Reel TV is a column at Movies.com that takes an ongoing look at the growing intersection of movies and television. If there's a big-screen talent making the move to small screen, even temporarily, we want to tell you about it.
There's plenty of promising television with ties to feature filmmakers worth watching this fall. Reality TV, however, is a whole different ball game. If anything, its contrived interpersonal dramas and noxious attention span-fearing editing that assumes everyone has the memory of a goldfish, are the antithesis of cinema. There is one exception to this rule, though. It's called Face Off, and if you have even a passing interest in movie magic, you should give it a shot.
No, Face Off isn't a TV version of the John Travolta/Nicolas Cage classic (though that'd undoubtedly be must-watch television), it's a reality TV show that pits aspiring special-effects makeup artists against one another. Each week their efforts are judged by industry pros Ve Neill (Pirates of the Caribbean), Glenn Hetrick (The Hunger Games) and Patrick Tatopoulous (Silent Hill)-- though this season the latter, due to heading up production design on 300: Battle of Artemisia, will be periodically swapped out for the magnificent creature designer Neville Page (Prometheus).
Yes, it still has plenty of the pitfalls of reality TV, but if you can get past the repetitive nature of the editing and the occasional bout of obvious misdirection, it offers up unique insight into the creative process of turning actors into all manner of inhuman beasties and beauties. Take tonight's season three premiere, for example. The first elimination challenge finds the contestants working in pairs to create an alien that would fit right in to the Cantina scene from Star Wars. The results bring out one of the worst makeup appliances that the show has ever seen, but also one of the most creative and one of the most professional.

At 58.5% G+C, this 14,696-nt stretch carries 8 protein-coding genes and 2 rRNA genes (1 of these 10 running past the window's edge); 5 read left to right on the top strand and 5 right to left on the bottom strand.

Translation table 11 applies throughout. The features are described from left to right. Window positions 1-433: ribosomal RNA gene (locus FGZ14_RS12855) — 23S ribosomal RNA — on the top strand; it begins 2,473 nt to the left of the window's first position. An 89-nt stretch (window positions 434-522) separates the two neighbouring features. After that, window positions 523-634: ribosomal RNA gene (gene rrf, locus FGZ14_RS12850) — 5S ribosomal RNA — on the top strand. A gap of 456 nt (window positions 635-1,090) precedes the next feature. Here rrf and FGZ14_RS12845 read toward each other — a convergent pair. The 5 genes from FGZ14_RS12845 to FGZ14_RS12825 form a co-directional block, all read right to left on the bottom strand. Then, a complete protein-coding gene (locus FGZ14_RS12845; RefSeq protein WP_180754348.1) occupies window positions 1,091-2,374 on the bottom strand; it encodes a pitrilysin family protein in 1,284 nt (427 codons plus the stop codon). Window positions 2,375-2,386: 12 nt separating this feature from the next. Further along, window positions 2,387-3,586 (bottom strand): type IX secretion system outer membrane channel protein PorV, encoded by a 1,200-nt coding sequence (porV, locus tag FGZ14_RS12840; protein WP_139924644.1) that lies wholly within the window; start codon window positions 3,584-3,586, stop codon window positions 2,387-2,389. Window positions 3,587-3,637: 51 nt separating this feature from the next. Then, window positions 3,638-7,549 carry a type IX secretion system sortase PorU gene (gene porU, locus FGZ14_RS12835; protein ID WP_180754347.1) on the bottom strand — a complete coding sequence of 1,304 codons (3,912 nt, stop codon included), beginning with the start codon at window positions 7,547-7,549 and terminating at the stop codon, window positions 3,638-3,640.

It's not exactly mind-blowing television, but then again, what reality TV shows are? At least Face Off challenges the creative side of budding artists, while also giving average audiences a weekly peek into the minds of some of the greatest artists still working in the field today. Show host McKenzie Westmore (daughter of original Star Trek makeup artist Michael Westmore) is often joined by interesting, though occasionally industry-irrelevant, outside personalities, but regardless of what celebrity is on the show that week, or even whether the contestants deliver outstanding work or not, there's plenty to learn and discover about makeup effects.
Past seasons have kept the manufactured drama to a minimum, an increasing rarity for programming like this, while finding new ways to push the contestants. If season three can keep that pace, Face Off will continue to fill the void of film-based reality TV left by Project Greenlight. It airs Tuesdays at 9/8 p.m CST on Syfy; set your DVRs accordingly.
Follow along on Twitter: @PeterSHall and @Moviesdotcom.